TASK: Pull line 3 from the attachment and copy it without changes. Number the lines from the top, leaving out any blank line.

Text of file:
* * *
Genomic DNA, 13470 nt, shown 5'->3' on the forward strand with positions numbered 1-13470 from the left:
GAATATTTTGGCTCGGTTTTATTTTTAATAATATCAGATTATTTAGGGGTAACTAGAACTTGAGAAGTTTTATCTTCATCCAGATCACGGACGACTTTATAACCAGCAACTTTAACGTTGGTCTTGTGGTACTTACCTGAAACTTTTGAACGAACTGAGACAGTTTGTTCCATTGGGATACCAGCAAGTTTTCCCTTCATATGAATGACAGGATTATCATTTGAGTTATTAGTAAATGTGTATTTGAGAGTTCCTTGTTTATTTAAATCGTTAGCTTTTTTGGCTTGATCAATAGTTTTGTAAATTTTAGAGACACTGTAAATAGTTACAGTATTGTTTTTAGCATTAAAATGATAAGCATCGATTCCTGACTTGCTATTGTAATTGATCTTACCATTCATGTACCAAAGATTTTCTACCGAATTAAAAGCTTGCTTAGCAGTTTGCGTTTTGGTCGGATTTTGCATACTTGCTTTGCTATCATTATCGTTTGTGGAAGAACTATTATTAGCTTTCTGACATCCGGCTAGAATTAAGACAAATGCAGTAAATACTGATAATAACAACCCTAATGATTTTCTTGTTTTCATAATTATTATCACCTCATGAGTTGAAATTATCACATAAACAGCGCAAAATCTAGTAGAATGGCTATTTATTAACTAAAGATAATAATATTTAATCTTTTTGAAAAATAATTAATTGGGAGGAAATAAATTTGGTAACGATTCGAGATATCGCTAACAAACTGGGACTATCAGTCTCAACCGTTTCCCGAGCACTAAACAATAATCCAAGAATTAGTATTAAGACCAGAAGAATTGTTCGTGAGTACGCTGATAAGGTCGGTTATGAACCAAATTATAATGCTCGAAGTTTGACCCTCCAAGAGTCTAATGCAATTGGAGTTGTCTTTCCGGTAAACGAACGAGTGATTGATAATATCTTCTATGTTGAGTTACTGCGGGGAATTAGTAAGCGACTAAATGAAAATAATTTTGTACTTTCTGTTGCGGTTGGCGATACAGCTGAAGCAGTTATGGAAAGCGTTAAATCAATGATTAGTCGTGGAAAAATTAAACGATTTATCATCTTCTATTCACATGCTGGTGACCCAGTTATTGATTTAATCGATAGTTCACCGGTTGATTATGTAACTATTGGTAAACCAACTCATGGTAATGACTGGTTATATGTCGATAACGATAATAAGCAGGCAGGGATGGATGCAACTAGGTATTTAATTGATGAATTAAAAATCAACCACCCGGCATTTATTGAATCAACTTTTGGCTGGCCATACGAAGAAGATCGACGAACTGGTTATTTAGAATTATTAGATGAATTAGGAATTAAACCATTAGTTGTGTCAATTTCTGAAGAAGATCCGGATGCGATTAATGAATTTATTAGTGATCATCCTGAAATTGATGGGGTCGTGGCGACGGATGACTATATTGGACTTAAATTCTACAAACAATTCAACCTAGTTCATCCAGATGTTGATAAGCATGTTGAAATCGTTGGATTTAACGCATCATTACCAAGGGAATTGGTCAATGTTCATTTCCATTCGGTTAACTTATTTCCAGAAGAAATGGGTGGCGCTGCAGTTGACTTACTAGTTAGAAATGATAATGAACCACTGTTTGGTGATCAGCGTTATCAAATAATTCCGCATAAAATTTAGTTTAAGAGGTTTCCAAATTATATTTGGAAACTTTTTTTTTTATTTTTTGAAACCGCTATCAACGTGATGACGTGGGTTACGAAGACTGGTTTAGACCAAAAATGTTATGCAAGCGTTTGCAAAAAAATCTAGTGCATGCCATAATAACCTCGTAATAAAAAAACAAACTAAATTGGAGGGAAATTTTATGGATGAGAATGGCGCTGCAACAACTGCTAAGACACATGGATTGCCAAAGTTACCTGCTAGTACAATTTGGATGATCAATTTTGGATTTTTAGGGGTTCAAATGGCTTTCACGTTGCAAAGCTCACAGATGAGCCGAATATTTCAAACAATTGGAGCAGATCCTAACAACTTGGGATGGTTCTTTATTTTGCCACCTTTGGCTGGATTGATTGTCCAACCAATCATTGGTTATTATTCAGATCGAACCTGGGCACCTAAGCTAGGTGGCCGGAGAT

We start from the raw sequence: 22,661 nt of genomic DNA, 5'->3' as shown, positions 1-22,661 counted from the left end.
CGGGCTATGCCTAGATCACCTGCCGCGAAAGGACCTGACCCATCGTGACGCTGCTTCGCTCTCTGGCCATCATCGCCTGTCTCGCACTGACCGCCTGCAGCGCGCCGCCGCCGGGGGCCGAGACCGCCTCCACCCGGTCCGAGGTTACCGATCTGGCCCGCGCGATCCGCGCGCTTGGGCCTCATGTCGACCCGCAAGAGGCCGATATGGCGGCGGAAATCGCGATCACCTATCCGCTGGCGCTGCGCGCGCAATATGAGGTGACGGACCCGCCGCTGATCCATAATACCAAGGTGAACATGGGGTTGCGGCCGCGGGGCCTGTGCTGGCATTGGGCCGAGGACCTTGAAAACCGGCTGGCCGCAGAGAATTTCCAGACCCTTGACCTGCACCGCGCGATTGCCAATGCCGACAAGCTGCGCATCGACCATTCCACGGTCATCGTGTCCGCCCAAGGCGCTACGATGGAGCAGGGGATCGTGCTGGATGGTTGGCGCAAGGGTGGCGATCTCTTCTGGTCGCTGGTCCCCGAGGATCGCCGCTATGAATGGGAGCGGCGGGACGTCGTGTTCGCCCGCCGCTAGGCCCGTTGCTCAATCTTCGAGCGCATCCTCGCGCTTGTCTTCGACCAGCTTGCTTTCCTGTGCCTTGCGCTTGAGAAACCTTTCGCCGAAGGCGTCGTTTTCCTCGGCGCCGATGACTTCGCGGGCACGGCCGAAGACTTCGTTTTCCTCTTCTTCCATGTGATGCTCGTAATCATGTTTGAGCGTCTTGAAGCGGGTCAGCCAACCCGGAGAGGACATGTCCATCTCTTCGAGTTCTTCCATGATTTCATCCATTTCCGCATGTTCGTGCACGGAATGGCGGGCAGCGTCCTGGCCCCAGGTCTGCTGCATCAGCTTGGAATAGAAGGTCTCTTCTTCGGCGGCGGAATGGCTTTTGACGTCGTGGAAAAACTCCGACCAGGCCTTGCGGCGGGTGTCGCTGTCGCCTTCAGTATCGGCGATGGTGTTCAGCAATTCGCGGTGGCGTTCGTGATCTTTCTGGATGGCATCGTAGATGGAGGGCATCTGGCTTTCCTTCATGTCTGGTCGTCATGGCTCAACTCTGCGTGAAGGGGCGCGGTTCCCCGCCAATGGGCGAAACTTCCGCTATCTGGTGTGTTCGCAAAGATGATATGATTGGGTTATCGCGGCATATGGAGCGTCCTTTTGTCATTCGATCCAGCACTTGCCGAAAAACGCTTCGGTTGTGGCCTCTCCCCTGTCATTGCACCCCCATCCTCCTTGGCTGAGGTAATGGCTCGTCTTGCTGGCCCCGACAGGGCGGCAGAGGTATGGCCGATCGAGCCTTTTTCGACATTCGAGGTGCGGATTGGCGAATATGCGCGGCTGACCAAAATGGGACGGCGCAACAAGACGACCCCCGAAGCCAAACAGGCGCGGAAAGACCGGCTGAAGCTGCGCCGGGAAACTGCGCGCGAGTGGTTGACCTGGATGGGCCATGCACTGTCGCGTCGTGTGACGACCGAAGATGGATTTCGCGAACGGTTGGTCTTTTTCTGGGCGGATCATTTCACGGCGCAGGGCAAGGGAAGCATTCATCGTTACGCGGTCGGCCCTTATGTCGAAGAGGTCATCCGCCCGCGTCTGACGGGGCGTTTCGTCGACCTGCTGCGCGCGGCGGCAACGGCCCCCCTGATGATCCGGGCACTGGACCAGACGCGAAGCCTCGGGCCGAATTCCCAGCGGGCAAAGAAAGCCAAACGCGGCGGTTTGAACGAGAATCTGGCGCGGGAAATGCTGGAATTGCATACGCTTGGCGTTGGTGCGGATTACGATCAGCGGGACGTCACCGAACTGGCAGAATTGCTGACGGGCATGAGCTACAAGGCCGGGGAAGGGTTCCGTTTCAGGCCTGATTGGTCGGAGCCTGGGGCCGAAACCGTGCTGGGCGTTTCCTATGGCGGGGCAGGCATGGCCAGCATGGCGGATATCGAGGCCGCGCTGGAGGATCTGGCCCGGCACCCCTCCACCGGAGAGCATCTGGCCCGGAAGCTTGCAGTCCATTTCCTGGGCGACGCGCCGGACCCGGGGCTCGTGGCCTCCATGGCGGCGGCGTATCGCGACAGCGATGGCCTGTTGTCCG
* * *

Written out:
We start from the raw sequence: 22,661 nt of genomic DNA, 5'->3' as shown, positions 1-22,661 counted from the left end.